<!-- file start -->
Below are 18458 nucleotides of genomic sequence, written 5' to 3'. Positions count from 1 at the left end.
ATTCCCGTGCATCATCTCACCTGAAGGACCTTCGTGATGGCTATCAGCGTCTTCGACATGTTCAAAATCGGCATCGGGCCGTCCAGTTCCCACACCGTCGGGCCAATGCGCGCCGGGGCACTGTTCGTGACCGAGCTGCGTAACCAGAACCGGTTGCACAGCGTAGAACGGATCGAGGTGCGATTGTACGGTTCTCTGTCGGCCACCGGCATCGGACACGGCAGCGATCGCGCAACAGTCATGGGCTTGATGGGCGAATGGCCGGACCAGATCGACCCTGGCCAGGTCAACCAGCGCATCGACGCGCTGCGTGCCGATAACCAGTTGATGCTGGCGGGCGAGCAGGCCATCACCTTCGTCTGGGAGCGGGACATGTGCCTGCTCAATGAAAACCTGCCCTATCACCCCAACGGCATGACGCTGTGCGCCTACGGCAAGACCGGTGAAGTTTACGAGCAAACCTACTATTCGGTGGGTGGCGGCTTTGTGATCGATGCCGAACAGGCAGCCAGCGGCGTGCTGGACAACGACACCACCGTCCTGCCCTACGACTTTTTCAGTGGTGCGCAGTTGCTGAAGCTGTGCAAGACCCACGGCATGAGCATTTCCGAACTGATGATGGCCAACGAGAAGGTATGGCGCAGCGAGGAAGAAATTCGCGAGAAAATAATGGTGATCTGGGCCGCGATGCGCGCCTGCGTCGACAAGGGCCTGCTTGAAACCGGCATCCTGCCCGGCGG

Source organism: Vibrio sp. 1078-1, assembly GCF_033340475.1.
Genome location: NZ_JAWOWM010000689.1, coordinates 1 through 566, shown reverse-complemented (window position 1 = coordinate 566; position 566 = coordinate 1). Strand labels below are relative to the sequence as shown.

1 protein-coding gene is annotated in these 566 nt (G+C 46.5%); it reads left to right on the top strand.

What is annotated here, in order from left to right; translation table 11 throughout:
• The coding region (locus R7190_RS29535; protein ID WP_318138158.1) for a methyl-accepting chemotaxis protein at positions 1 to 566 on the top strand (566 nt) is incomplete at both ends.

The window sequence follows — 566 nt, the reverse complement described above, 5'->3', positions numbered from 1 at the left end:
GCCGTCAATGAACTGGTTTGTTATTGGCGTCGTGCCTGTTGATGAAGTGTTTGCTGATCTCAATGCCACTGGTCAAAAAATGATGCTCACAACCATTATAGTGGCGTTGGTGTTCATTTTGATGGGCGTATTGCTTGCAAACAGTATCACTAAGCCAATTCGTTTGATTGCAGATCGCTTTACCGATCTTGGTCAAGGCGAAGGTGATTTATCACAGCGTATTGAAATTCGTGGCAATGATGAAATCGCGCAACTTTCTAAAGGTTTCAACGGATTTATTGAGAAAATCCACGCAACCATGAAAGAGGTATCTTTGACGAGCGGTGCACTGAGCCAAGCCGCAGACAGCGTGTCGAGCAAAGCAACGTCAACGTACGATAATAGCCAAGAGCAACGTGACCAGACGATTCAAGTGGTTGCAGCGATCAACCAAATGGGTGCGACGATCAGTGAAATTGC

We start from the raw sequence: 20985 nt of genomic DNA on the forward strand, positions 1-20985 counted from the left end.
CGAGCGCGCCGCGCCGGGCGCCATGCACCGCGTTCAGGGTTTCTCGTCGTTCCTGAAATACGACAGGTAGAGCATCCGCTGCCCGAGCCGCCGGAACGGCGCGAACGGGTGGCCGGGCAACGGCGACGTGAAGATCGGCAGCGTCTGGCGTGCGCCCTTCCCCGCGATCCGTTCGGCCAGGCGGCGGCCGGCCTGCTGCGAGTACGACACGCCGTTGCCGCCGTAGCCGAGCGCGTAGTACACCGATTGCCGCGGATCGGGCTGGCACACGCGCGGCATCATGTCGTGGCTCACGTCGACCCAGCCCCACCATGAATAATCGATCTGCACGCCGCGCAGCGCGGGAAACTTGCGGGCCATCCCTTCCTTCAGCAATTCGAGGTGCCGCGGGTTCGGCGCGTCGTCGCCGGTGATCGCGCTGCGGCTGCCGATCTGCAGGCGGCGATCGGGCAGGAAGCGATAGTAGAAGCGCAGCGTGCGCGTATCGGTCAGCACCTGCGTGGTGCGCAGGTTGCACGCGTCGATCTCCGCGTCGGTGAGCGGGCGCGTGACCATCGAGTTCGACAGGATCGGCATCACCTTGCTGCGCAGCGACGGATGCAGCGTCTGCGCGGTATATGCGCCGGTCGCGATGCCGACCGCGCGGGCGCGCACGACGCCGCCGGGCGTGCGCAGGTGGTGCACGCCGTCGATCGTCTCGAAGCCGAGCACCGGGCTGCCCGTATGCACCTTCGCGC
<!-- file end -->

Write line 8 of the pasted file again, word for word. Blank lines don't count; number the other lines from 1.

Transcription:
The window sequence follows — 566 nt, the reverse complement described above, 5'->3', positions numbered from 1 at the left end: